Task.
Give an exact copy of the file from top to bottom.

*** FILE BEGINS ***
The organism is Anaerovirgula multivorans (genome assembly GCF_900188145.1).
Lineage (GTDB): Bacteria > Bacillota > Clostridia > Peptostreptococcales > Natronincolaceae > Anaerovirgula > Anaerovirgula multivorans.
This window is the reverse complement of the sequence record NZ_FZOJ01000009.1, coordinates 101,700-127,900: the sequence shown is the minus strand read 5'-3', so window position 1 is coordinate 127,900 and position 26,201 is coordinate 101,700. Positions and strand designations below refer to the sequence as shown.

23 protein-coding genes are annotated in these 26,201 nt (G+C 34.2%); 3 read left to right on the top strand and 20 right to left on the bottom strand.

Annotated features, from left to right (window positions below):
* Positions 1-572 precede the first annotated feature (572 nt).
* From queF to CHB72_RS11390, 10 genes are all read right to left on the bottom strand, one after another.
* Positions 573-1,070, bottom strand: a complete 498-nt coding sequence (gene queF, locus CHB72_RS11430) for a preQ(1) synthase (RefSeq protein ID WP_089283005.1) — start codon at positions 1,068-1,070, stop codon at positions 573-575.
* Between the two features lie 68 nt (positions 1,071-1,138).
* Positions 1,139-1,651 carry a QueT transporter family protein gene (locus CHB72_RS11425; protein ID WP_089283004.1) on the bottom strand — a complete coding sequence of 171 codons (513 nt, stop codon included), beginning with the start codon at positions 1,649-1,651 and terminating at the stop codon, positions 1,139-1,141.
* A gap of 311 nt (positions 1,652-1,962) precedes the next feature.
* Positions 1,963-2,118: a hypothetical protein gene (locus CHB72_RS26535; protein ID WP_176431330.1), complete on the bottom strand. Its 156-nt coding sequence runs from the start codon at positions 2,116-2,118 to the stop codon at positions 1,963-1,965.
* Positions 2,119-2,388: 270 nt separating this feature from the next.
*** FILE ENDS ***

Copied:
The organism is Anaerovirgula multivorans (genome assembly GCF_900188145.1).
Lineage (GTDB): Bacteria > Bacillota > Clostridia > Peptostreptococcales > Natronincolaceae > Anaerovirgula > Anaerovirgula multivorans.
This window is the reverse complement of the sequence record NZ_FZOJ01000009.1, coordinates 101,700-127,900: the sequence shown is the minus strand read 5'-3', so window position 1 is coordinate 127,900 and position 26,201 is coordinate 101,700. Positions and strand designations below refer to the sequence as shown.

23 protein-coding genes are annotated in these 26,201 nt (G+C 34.2%); 3 read left to right on the top strand and 20 right to left on the bottom strand.

Annotated features, from left to right (window positions below):
* Positions 1-572 precede the first annotated feature (572 nt).
* From queF to CHB72_RS11390, 10 genes are all read right to left on the bottom strand, one after another.
* Positions 573-1,070, bottom strand: a complete 498-nt coding sequence (gene queF, locus CHB72_RS11430) for a preQ(1) synthase (RefSeq protein ID WP_089283005.1) — start codon at positions 1,068-1,070, stop codon at positions 573-575.
* Between the two features lie 68 nt (positions 1,071-1,138).
* Positions 1,139-1,651 carry a QueT transporter family protein gene (locus CHB72_RS11425; protein ID WP_089283004.1) on the bottom strand — a complete coding sequence of 171 codons (513 nt, stop codon included), beginning with the start codon at positions 1,649-1,651 and terminating at the stop codon, positions 1,139-1,141.
* A gap of 311 nt (positions 1,652-1,962) precedes the next feature.
* Positions 1,963-2,118: a hypothetical protein gene (locus CHB72_RS26535; protein ID WP_176431330.1), complete on the bottom strand. Its 156-nt coding sequence runs from the start codon at positions 2,116-2,118 to the stop codon at positions 1,963-1,965.
* Positions 2,119-2,388: 270 nt separating this feature from the next.